Figure 1 – 25 Gates of Hell Cover by Brian Scutt

I love a good horror story—I love those shivers that run up or down my spine when I’m reading to find out what evil lurks in the gloomy cellar or up in the dusty attic… or in a brightly-lit arena. And I’m sure I’m not alone, as tens of thousands of horror fans have made the likes of Stephen King, Dean R. Koontz, John Skipp & Craig Spector both well-known and probably well off money-wise. (I even love a good horror movie as long as it’s not just a slasher—you can keep your Saw franchise; gratuitous violence in graphic detail ain’t my cup of blood. I don’t mind blood and dismemberment, but don’t rub my nose in it for no reason.

So I was chuffed when a Facebook friend, Matthew Hollis Damon, sent me a new horror anthology—25 Gates of Hell—in which he appears; and I was even happier when I discovered another friend, Gregg Chamberlain, also has a story in it. And, after reading the whole anthology I’d have to say that, on balance, this is a very good anthology—not perfect, mind you (perfection’s a hard mark to hit), but very good overall. (I’m talking about the contents; I the package itself could use a bit of work.)

Before I delve into the stories, I’d like to say something—as an editor, copyeditor and proofreader—about the package. It was published by Burwick Anthologies, and the cover was designed and typeset by Brian Scutt (Figure 1). I’m assuming that Burwick Anthologies is owned and operated by R.L. Burwick, who has the poem that is the last fiction in the anthology. The cover’s simple and pretty well done. The contents of the book really need work: there is a need here for a copyeditor/proofreader and maybe a book designer. There’s no colophon with editorial or publishing information—in fact, I still am not sure who the editor or editors are. The headings and the text are all the same sans-serif font, giving it a sameness that could be broken up with a bit of typographic effort. Titles could have been bolded and/or in a different font, for example. There’s a bit of italic here and there, but mostly medium Roman type similar to Arial; only the authors’ names at the “About” section are in bold type. And proofreading is also lacking; some of the authors don’t seem to know that “sank” (not “sunk”) is the past tense of “sink,” and similarly don’t know that “led” (not “lead”) is the past tense of “lead.” Commas, double quotation marks, and periods likewise are not used properly. Even one title (“The Ecstacy of Gold”) is misspelled.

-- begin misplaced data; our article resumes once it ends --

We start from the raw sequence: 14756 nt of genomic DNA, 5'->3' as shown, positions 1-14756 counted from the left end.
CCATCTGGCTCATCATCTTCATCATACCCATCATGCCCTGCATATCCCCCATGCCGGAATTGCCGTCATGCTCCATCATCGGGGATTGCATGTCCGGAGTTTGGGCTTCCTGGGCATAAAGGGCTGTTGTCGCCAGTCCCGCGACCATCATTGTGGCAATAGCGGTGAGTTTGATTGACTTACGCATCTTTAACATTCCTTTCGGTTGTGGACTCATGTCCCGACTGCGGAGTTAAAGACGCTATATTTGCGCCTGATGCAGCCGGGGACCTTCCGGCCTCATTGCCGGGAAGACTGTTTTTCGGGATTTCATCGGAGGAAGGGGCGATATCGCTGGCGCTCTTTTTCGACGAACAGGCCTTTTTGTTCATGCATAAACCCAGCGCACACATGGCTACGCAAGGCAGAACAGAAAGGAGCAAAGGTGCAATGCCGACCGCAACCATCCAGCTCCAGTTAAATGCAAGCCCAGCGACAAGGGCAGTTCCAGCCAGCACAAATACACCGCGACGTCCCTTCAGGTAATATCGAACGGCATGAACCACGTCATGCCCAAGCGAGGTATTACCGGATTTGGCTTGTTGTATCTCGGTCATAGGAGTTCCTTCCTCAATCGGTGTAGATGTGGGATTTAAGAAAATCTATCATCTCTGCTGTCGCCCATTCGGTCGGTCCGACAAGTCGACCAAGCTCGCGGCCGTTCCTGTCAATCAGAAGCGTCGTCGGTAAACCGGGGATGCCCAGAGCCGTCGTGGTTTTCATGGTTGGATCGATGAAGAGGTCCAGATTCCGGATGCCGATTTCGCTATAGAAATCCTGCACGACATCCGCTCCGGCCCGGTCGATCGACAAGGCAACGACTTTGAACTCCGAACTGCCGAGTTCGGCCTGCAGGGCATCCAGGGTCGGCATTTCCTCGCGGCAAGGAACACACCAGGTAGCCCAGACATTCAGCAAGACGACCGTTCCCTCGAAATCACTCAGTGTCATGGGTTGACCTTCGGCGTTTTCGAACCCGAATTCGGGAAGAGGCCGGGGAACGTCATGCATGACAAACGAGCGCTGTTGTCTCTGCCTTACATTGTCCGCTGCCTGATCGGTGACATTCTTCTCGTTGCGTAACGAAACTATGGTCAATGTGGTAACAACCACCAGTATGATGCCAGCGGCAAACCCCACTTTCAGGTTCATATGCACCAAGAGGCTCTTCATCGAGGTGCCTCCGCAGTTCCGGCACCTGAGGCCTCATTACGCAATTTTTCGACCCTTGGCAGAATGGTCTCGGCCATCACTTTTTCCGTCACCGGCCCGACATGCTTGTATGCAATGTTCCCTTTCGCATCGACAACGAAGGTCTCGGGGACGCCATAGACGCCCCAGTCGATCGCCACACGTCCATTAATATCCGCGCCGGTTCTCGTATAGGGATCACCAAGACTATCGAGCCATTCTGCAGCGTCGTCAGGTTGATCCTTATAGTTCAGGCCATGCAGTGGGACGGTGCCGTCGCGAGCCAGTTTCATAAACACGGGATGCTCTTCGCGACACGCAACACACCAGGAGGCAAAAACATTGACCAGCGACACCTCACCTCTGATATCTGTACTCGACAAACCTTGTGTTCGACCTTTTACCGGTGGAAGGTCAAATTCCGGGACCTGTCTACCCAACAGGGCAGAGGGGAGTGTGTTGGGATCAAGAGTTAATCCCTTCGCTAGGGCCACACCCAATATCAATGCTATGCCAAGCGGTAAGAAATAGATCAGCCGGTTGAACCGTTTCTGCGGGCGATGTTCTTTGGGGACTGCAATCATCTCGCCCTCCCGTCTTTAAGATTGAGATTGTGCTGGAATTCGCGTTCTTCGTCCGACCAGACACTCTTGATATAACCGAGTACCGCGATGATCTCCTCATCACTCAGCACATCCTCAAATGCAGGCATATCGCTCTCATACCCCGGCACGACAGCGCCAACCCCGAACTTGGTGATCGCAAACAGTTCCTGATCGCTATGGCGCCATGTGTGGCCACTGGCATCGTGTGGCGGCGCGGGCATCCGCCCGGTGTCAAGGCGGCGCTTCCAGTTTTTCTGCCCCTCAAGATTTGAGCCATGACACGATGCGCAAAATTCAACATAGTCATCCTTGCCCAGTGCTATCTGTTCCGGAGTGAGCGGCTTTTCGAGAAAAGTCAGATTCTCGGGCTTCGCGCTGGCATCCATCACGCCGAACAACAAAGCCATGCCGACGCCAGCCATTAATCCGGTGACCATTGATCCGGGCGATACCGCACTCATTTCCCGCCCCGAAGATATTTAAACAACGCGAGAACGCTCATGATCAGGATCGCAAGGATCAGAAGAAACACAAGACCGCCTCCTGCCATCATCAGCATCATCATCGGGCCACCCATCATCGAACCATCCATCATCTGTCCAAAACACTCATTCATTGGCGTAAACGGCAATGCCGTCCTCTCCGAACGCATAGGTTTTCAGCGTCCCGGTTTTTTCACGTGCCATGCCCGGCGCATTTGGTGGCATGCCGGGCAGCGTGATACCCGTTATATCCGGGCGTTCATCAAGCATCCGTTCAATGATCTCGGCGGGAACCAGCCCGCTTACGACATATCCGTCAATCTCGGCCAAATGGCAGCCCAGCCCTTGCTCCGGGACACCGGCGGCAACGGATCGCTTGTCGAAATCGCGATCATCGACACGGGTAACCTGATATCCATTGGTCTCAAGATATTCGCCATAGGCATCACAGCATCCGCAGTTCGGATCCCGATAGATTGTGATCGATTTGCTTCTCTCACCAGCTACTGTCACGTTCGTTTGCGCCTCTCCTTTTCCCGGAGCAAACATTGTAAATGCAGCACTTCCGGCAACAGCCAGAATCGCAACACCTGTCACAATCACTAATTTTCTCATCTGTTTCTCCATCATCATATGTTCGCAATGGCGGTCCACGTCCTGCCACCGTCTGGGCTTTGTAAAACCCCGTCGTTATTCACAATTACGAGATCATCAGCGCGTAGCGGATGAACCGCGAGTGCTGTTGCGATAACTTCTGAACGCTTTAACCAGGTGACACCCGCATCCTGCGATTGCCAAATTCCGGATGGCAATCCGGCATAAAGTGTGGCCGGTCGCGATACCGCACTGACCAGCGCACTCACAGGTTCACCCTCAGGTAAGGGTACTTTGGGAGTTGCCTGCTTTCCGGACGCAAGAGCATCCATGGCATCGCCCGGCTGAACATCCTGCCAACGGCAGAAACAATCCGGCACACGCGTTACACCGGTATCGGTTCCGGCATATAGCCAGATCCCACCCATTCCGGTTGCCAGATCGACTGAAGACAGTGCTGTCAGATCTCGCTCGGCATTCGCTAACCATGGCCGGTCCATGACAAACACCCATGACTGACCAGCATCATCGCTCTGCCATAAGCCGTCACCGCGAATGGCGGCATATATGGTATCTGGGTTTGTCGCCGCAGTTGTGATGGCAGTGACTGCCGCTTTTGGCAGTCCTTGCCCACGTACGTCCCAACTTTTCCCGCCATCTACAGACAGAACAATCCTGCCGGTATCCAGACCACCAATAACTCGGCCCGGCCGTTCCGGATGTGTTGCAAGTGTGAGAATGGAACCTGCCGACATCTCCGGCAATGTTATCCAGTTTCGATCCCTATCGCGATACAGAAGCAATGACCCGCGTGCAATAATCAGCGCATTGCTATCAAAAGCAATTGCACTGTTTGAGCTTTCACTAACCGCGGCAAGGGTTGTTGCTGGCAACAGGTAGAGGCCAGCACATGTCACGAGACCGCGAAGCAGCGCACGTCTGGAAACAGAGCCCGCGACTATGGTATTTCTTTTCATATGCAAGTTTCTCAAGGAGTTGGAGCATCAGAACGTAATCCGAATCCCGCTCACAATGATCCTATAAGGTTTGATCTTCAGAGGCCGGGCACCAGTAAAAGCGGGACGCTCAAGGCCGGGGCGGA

*PLEASE READ**: I’ve just been informed, and I probably forgot: the copy I received was an ARC (Advanced Reading Copy), which means some of the errors I remarked on were corrected in the final copy. So if you bought this from Amazon or some other venue, it’s probably got many fewer errors than I said. Mea maxima culpa for forgetting it was an ARC! (And I’m also told it’s a volunteer “labour of love,” so nobody got paid for the graphics, typesetting, or editing. They’ll only make money if the anthology sells.) So keep that in mind when you read my review.